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Harry Cassin
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What does this investigation disclosure mean?

The research team at FCPA Tracker reads stacks of SEC filings, and every FCPA investigation disclosure.

Sometimes we come across a disclosure that doesn’t fit into any category. That happened with the 10-K that World Fuel Services (or WFS) filed with the SEC on February 28.

It said in part:

On July 20, 2016, we were informed that the U.S. Department of Justice (the “DOJ”) is conducting an investigation into the aviation fuel supply industry, including certain activities by us and other industry participants at an airport in Central America. In connection therewith, we were served with formal requests by the DOJ about its activities at that airport and its aviation fuel supply business more broadly. We are cooperating with the investigation.

(The same disclosure also appeared in WFS’s October 31, 2017 10-Q, July 28, 2017 10-Q, and April 28, 2017 10-Q)

There’s some solid information in the disclosure. We know there’s an investigation, it involves an airport in Central America and the aviation fuel supply business, and the DOJ is looking into it.

But what’s being investigated? Is it an FCPA-related problem? Is it restraint of trade? Is it funny business with customs agents, or tax collectors?

The disclosure doesn’t answer those questions. And World Fuel Services doesn’t say whether or not the outcome of the investigation might harm the company or its business.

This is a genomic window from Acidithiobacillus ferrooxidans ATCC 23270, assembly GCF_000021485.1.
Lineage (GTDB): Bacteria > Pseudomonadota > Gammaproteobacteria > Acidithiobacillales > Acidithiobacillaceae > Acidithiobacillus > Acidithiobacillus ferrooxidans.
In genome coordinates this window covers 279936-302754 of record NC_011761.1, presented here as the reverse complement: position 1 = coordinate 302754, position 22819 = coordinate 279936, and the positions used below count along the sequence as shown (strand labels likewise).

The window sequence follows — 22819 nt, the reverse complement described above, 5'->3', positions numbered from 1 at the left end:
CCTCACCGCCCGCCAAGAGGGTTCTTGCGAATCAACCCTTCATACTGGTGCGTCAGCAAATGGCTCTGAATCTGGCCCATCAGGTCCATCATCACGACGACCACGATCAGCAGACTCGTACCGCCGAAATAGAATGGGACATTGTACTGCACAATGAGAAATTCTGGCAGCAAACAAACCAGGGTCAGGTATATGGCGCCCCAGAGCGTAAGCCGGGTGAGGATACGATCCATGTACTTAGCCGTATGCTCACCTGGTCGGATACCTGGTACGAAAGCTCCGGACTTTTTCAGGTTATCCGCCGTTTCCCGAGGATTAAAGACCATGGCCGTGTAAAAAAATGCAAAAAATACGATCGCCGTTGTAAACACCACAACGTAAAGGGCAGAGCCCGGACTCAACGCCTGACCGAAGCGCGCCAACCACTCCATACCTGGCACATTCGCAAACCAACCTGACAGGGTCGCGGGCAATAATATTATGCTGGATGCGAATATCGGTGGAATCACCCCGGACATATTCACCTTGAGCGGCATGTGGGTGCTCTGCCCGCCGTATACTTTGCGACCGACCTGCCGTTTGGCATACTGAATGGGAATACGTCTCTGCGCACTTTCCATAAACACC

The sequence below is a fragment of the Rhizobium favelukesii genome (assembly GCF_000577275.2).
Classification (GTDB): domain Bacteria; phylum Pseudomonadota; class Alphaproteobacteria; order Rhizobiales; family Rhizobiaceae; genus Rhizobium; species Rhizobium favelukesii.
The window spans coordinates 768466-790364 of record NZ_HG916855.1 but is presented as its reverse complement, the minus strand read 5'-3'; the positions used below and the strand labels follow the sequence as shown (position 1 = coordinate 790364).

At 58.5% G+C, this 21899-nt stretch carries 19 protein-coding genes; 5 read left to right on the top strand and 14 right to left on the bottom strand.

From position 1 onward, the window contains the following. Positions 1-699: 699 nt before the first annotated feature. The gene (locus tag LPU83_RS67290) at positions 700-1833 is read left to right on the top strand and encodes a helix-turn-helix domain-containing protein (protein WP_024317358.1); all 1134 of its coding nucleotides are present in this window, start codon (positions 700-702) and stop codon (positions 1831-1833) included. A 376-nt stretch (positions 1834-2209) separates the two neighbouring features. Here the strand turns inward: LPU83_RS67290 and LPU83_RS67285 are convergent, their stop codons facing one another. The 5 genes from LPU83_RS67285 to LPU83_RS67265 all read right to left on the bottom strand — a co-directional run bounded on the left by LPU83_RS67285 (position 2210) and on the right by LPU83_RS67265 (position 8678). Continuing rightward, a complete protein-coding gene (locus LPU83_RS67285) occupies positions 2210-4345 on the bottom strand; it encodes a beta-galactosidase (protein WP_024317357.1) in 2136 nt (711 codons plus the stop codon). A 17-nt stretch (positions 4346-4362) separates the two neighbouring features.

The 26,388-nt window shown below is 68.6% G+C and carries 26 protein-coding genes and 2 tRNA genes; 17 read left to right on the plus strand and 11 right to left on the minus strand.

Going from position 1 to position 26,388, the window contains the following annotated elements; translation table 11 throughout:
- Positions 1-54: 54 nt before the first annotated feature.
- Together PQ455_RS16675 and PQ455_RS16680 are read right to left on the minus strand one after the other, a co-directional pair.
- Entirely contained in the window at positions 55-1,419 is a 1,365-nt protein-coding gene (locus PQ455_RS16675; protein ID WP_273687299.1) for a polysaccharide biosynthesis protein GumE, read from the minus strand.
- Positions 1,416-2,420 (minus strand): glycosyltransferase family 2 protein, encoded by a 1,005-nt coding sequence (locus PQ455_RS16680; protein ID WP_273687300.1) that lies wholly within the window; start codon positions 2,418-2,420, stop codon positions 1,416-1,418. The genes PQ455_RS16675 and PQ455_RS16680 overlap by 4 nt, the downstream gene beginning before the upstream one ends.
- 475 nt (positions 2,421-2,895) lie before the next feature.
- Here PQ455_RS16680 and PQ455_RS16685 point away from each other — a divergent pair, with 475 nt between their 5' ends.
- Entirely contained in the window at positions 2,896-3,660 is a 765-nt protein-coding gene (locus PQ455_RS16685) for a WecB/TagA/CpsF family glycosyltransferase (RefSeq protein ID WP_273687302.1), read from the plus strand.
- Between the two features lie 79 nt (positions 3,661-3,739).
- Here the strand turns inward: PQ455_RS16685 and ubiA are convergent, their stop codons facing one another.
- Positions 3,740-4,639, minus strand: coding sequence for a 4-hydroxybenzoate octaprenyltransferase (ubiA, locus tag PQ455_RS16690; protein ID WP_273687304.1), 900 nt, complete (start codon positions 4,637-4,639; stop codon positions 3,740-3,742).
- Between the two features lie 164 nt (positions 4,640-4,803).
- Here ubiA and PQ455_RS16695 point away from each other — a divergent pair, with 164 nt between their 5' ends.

According to its website, WFS provides “energy procurement advisory services, supply fulfillment, and transaction and payment management solutions to commercial and industrial customers, principally in the aviation, marine and land transportation industries.”

It’s currently #103 on the Fortune 500, with $33.7 billion in annual revenue. And it operates from 150 offices in 190 countries, employing over 5,000 people.

I reached out to the company on March 1, asking for clarification about their disclosure, and specifically if it’s related to the FCPA.

They sent back an automated reply saying a World Fuel Services representative would be in contact with me shortly.

A day passed, then two, then four. No word yet from the company.

World Fuel Services says on page six of its Code of Conduct that it’s “committed to doing the right thing.”

“We communicate this commitment to our customers, business partners, investors, and communities by acting with honesty and integrity in all that we do.”

I’m still hoping to hear back from the company soon.

I’ll post my progress.


Harry Cassin is the CEO of Recathlon LLC, the parent company of the FCPA Blog and FCPA Tracker.

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